Valerie Tarico on Veracity Hill – Podcast Now Available

Valerie on Veracity HillShould Christians Adopt Ancient Sexual Practices, Veracity Hill Podcasts (1 hr, 5 min. audio)

Christian apologist Kurt Jaros interviews psychologist and former Evangelical Valerie Tarico about women and girls in the Bible. Within a wide-ranging conversation Tarico and Jaros discuss the behavior of Alabaman Senate candidate Roy Moore, who pursued girls as young as age 14 while an attorney in his 30s.  Tarico makes the case that this behavior is in line with the view of women in the Ancient Near East–essentially that females are childbearing economic assets of men–a view that pervades the writings contained in the Bible.

Valerie Tarico is a psychologist and writer in Seattle, Washington. She is the author of Trusting Doubt: A Former Evangelical Looks at Old Beliefs in a New Light and Deas and Other Imaginings, and the founder of  Her articles about religion, reproductive health, and the role of women in society have been featured at sites including AlterNet, Salon, the Huffington Post, Grist, and Jezebel.  Subscribe at

About Valerie Tarico

Seattle psychologist and writer. Author - Trusting Doubt; Deas and Other Imaginings.
Gallery | This entry was posted in Christianity in the Public Square, Relationships, Reproductive Health and tagged , , , , . Bookmark the permalink.

6 Responses to Valerie Tarico on Veracity Hill – Podcast Now Available

  1. Jim Lee says:

    It doesn’t really matter what the bible may say on the topic. Sexual perverts or those who try to take sexual advantage over others, male or female without consent, need to be punished.


  2. Peter Dashevici says:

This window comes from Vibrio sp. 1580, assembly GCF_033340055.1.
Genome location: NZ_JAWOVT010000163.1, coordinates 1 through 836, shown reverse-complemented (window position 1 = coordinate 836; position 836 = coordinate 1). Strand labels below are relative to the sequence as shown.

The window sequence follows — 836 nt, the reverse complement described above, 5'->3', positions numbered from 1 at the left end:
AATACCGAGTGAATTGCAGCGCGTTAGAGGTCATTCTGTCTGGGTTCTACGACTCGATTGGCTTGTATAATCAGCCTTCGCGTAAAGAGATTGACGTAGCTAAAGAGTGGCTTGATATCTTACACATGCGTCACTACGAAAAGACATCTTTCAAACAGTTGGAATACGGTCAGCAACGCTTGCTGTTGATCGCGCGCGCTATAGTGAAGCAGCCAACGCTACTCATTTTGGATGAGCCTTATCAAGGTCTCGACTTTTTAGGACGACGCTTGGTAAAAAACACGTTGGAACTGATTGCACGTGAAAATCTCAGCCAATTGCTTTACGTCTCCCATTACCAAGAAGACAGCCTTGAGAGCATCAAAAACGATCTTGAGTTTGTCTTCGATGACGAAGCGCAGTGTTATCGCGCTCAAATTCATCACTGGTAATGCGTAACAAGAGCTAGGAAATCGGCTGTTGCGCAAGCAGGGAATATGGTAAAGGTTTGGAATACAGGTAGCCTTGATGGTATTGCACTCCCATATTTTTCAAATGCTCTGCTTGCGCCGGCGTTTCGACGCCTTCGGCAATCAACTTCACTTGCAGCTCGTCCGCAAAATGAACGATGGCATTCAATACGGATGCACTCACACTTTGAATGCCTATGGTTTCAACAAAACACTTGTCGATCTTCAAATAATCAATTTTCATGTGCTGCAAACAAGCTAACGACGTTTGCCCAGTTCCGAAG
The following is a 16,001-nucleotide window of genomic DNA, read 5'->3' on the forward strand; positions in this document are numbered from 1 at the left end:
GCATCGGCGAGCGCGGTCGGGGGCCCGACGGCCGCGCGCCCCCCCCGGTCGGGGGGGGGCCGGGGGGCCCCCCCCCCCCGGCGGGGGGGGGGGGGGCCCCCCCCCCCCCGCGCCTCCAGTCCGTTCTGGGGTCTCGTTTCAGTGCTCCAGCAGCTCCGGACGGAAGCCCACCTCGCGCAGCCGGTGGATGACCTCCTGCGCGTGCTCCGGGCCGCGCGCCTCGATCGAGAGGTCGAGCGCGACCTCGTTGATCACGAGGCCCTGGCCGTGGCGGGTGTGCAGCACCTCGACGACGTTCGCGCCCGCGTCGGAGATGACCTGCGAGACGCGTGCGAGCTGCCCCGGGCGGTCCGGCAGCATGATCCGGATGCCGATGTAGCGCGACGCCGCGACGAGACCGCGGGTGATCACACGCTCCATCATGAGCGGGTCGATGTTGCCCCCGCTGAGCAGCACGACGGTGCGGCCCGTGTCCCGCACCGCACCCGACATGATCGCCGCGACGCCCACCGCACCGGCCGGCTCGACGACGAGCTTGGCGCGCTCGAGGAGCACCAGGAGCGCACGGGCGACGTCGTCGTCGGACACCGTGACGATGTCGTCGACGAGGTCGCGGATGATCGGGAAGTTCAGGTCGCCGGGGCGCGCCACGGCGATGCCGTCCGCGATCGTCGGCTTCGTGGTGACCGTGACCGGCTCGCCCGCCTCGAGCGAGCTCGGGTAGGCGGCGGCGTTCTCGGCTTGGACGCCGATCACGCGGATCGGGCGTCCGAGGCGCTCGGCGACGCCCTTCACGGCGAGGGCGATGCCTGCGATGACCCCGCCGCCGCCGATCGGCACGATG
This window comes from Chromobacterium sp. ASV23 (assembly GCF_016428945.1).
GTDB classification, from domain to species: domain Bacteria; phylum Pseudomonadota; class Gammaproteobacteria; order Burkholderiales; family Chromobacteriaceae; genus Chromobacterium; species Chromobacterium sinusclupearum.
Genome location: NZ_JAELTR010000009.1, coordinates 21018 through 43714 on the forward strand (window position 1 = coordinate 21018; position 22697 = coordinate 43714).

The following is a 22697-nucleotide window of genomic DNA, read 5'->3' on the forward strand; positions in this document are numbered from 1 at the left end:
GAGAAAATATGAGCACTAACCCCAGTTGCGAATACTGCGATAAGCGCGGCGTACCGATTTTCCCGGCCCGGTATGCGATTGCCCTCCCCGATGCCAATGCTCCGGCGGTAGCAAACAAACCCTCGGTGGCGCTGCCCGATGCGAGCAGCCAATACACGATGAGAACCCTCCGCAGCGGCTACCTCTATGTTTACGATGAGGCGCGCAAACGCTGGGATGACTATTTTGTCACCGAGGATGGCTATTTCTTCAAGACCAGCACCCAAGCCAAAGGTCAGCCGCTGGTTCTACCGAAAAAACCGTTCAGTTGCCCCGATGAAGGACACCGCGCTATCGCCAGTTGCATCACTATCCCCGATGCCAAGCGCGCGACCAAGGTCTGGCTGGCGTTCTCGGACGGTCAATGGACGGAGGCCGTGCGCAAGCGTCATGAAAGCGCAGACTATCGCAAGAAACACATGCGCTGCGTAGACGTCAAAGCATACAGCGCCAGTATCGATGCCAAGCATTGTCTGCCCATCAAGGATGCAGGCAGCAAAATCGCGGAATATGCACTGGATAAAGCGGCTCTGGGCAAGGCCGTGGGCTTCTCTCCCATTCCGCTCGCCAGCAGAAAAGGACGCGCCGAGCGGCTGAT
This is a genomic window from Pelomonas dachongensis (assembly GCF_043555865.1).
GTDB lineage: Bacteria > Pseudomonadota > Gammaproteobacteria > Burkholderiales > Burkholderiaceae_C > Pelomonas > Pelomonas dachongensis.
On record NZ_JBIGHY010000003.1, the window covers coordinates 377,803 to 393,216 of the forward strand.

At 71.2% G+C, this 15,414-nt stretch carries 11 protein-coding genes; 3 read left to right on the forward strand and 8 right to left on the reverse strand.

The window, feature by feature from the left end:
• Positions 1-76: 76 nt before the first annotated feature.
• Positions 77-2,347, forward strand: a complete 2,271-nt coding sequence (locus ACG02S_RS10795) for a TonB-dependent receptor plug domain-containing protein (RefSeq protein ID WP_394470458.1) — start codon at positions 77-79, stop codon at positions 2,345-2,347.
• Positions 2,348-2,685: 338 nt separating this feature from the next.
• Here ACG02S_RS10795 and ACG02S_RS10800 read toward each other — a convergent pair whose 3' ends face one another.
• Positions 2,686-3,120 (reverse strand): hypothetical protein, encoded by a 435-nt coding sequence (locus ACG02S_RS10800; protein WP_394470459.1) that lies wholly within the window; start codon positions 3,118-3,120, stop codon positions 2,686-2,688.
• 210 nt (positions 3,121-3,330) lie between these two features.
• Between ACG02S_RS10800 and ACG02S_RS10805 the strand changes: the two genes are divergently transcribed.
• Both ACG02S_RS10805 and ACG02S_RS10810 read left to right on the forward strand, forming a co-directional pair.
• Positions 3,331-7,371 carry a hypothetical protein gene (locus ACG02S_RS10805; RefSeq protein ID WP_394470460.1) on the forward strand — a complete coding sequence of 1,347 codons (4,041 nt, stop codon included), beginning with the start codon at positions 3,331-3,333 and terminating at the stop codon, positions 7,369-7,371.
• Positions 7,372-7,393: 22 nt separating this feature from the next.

As ex-clergy & since the holiday season is fast approaching , your post from years ago deserves very wide exposure :

    It certainly was far from what I was taught ….  If only people would be prepared to accept the reality of the mythological , primitive origins of religion….


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    Monday, 27 November 2017 3:33 am +1000 from : >Valerie Tarico posted: “Should Christians Adopt Ancient Sexual Practices, Veracity Hill Podcasts (1 hr, 5 min. audio) > >Christian apologist Kurt Jaros interviews psychologist and former Evangelical Valerie Tarico about women and girls in the Bible. Within a wide-ranging conversat” >


  3. George West says:

    Hi Valerie.
    Great article, as per usual Valerie.
    I’ve recently watched a YouTube video and am reading the book “Caesar’s Messiah: The roman Conspiracy to Invent Jesus” by Joseph Atwill.
    If you have seen the documentary or read the book, would you drop me an email telling me what you think of Atwill’s remarkably telling book about the real origins of Xtianity? Just a sentence or two will suffice.
    Go Seahawks.
    Best wishes,
    A great fan, George


  4. bscritic says:

    I appreciate your goal to focus on how people relate rather than what they believe because that would seem to create less division. However, I was frustrated with your willingness to agree with the radio host when I thought he was still advocating a “word-of-God” view of the Bible. I kept wishing you would make it clear that taking the Bible as ancient writings of ordinary, fallible people makes it irrelevant how we translate or interpret the words because they do NOT have a supernatural or spiritual meaning. We may find things in those writings that we find insightful, useful or even wise, just as we might in any writing. We may also find things that are ignorant, archaic, wrong, or abhorrent. We should not credit the Bible with more wisdom than it deserves. No matter what the original writers intended to convey to their ancient audiences in their pre-scientific cultures, modern Christians still use the Bible to justify horribly harmful attitudes and behaviors, especially toward females and children, and especially by those who begin with a belief that the Bible is the infallible word of God. I loved your comment that “If you worship an iron-age text, you get an iron-age worldview.” I don’t think that idea or several other excellent ideas got through to the host/apologist. He seemed to keep searching for commonality that wasn’t really there.

    I love virtually everything you write. I was just disappointed in the radio discussion. However, thanks for doing the interview.


  5. Jeanne Meyers says:

    Please change my email address to and delete the address

    thanks for all you do. j


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